5 Things to Know About Dow’s New Openly-Gay CEO Jim Fitterling
After the mega merger, chemicals giant DowDuPont, with nearly 340 years of history between them, is ready to open a new chapter by announcing the retirement of CEO Andrew Liveris and designating an openly-gay executive to the largest of its three spinoffs.
On Monday, DowDuPont announced plans to make Jim Fitterling, currently chief operating officer for the firm’s materials sciences unit, CEO of that sector upon its separation, expected in the first quarter of 2019.
“I am very excited and humbled to lead Dow into its next phase of growth,” said Fitterling in a statement.
That comes after Dow and Dupont completed their $130 billion merger in 2017, amid pressure from activist investors including Nelson Peltz and Third Point’s Dan Loeb to merge and break into smaller pieces. DowDupont eventually decided to break into three: material sciences, speciality products, and agriculture businesses.
Here’s what there is to know about Fitterling.
He has a long history with Dow
Fitterling, now 56, has spent his entire career with Dow.
He joined Dow Chemical in 1984 and became Liveris’ lieutenant—the company’s chief operating officer in October 2016. Roughly a year later, the executive took on the same role for DowDupont’s materials science business.
In recent years, Fitterling has overseen areas including Dow’s environment, health and safety, sustainability, and research and development divisions.
For his role in the company, Fitterling has made millions
According to the most recent data from the Securities and Exchange Commission, Fitterling made about $10.1 million in 2016, nearly half of which came from stock awards. That made him the second- highest earning executive at Dow that year behind CEO Andrew Liveris, who received $23 million.
He is taking over the largest of the three DowDupont spinoffs
DowDupont is expected to spin off into three separate divisions: materials science, specialty products, and agriculture. The splits are expected to begin with the materials science business in early 2019, followed by the other two later that year.
With the spinoffs, Fitterling is expected to take over the largest of the three businesses by revenue, in other words, the highest ranking one on the Fortune 500.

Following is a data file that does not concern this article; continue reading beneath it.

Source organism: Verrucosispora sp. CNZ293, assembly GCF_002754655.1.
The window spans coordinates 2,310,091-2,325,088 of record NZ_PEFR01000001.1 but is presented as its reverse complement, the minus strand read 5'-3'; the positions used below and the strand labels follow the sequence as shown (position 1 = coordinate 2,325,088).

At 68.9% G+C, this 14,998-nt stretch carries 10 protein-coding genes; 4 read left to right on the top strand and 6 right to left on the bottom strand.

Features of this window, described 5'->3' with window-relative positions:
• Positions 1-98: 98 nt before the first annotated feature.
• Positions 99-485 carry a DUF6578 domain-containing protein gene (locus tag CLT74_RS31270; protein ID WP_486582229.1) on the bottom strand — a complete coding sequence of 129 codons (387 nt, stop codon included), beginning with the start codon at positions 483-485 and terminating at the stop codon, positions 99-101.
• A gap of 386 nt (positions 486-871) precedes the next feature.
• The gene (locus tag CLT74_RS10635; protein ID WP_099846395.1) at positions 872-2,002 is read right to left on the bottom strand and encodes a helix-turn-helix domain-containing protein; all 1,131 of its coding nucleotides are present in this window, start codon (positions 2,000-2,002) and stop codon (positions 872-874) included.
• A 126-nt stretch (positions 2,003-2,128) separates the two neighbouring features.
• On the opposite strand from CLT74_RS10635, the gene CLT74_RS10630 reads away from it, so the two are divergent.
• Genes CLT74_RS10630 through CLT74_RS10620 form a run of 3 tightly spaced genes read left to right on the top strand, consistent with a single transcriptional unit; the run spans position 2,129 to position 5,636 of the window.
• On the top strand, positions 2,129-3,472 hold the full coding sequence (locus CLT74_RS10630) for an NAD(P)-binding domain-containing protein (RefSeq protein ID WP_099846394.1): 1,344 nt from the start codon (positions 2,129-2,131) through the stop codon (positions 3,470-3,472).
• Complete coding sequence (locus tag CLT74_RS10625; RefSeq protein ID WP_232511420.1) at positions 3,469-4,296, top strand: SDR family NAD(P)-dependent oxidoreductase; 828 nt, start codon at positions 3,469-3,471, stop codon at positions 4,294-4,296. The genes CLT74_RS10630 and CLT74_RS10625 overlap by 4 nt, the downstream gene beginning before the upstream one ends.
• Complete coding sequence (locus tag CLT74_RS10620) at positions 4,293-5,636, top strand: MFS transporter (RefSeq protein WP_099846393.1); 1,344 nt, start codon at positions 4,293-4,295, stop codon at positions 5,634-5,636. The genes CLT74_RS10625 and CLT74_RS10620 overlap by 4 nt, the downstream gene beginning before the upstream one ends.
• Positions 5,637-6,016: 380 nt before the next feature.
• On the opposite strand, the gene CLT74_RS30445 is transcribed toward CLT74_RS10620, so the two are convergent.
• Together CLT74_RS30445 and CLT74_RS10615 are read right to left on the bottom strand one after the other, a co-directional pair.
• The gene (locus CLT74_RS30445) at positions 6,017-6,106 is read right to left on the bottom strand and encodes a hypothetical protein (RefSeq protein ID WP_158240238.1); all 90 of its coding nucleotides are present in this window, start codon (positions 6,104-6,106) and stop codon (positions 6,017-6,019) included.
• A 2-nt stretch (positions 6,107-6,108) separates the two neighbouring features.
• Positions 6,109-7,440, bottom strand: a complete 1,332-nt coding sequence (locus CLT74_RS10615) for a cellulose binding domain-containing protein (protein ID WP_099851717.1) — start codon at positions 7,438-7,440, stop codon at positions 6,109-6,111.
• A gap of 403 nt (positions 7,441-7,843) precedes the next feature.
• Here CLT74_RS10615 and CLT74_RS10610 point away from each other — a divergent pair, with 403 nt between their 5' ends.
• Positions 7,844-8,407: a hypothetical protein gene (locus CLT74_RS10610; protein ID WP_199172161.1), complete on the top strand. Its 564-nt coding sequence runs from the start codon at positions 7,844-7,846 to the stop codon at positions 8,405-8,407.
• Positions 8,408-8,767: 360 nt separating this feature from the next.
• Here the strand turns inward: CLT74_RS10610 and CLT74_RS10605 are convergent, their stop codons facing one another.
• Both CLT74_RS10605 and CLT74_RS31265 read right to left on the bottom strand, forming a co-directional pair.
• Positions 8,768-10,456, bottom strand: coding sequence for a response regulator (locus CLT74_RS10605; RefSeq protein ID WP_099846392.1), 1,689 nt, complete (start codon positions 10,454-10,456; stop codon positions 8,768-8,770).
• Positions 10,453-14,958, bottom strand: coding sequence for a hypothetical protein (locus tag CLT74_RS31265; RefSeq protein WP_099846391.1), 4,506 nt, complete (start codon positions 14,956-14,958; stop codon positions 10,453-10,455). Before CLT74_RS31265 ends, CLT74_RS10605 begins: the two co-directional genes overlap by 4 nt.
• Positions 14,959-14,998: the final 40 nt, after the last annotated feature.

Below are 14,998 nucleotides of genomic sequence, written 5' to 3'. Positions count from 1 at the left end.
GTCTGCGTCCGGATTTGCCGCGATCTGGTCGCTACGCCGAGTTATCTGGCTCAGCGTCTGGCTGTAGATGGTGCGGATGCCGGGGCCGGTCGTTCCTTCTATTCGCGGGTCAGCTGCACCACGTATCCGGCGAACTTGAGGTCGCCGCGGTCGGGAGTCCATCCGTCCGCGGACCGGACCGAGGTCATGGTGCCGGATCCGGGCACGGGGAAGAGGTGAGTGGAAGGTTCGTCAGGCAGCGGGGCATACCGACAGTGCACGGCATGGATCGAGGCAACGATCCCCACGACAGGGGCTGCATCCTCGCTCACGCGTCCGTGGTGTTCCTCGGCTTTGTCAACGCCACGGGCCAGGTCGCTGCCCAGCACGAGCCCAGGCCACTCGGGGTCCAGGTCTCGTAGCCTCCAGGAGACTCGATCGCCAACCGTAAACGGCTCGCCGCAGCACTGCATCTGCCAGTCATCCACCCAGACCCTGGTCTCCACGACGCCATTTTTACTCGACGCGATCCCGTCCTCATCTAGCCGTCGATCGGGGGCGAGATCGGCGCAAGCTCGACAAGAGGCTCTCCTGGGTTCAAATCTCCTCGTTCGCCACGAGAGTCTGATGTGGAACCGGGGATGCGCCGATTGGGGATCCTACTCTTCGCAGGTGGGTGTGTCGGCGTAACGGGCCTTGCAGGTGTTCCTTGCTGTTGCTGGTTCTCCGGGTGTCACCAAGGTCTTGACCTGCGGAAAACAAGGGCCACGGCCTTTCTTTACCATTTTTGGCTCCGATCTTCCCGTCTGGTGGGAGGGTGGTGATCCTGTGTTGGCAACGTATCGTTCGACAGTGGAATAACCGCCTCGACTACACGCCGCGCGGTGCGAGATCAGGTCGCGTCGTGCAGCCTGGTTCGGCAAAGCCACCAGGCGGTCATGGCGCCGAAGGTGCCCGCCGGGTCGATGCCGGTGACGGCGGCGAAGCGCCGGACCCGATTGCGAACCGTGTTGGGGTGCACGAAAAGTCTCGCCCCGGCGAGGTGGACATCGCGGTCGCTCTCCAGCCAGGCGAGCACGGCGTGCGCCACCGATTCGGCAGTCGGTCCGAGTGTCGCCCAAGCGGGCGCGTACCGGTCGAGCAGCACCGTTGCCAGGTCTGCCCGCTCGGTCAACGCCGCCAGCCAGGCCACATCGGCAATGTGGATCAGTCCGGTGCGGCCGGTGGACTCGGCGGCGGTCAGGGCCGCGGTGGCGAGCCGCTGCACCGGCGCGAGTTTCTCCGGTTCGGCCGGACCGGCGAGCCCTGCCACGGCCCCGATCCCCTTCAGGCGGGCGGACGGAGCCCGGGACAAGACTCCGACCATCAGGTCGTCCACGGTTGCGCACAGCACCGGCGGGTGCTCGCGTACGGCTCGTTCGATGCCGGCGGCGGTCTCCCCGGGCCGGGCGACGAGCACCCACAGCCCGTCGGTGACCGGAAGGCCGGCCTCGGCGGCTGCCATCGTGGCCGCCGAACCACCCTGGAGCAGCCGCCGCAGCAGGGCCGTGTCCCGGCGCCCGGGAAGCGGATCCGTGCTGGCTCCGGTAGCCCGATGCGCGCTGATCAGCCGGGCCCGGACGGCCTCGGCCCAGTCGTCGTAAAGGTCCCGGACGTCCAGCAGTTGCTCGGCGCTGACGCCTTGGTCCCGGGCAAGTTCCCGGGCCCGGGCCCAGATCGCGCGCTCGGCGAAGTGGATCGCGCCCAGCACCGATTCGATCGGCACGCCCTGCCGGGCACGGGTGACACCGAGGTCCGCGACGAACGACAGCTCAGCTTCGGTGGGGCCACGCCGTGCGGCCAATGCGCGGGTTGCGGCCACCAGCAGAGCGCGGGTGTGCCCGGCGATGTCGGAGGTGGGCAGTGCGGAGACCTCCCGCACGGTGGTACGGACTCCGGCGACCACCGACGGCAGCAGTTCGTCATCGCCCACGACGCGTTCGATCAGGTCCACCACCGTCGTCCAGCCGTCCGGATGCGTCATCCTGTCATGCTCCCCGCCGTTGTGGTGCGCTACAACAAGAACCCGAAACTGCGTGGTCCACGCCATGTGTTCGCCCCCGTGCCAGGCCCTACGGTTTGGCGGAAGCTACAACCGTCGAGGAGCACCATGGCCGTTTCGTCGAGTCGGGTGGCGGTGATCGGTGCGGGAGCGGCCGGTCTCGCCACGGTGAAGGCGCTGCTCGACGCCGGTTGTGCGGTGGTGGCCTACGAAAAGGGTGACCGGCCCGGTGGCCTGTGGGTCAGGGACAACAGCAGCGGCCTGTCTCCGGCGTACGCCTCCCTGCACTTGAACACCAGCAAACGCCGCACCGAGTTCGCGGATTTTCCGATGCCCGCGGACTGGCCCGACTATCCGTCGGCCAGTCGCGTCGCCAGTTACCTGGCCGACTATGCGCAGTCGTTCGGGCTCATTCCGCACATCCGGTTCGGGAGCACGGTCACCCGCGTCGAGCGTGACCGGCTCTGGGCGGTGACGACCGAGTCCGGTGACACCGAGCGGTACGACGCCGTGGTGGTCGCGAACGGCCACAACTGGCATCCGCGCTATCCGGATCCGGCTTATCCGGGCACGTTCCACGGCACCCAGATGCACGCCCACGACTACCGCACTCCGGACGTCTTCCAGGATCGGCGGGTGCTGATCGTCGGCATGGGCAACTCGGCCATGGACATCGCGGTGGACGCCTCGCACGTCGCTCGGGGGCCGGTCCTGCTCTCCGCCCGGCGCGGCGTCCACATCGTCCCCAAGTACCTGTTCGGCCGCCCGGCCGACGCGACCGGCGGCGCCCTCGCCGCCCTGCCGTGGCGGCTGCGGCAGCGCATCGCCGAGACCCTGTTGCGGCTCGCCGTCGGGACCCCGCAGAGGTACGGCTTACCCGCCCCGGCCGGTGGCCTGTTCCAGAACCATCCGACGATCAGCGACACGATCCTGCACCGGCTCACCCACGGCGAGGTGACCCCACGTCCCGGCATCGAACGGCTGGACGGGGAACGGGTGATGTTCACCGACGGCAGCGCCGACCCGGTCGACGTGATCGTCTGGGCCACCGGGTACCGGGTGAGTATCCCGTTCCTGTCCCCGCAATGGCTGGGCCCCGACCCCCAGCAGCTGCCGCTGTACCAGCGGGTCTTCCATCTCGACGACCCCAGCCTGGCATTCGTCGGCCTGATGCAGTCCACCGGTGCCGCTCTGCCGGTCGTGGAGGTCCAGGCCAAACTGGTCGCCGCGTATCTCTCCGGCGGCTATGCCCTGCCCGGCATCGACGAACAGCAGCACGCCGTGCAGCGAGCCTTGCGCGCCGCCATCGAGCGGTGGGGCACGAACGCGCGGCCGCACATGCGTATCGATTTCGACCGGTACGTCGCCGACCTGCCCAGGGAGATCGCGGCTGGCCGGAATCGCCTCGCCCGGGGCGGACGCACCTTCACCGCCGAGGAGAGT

“Yes, the materials science division (the new Dow) will be the largest of the three,” Jarrod Erpelding, a spokesperson for Dow said in an email.
In 2017, that division, which included packaging and infrastructure, represented over 50% of DowDupont’s combined sales on a pro forma basis, or nearly $44 billion.
Fitterling would be one of a handful of openly-gay CEOs running a multi-billion dollar company by revenue
Fitterling came out to Dow’s employees in 2014, after spending nearly thirty years keeping the workforce in the dark.
The announcement came in the same year that Tim Cook became the first openly-gay Fortune 500 CEO.
Inga Beales, CEO of Lloyd’s of London, is notable for being a bisexual executive helming a company in the Fortune Global 500.
Fitterling has weighed in on President Donald Trump’s proposed steel and aluminum tariffs
Wall Street has not taken news of import duties on steel and aluminum lightly. Nor has Fitterling, who says the company has told the Trump administration of its misgivings regarding the proposed taxes.
Roughly a week earlier, Fitterling warned that such tariffs could lead the company to build new plants in Canada or Argentina instead of the U.S.—a blow to President Trump’s “America First” platform.
“You eventually get yourself to the point where you are saying, ‘Should I really be building that here or somewhere else?’ ” Fitterling said Tuesday, according to Bloomberg. “We’ve got opportunities in other places like Canada, like Argentina. All of them right now are on the radar screen.”
With an increase in steel prices, the cost of building in the U.S. will also grow, the executive noted. DowDupont is expecting yet another $6 billion-worth of U.S. projects in coming months.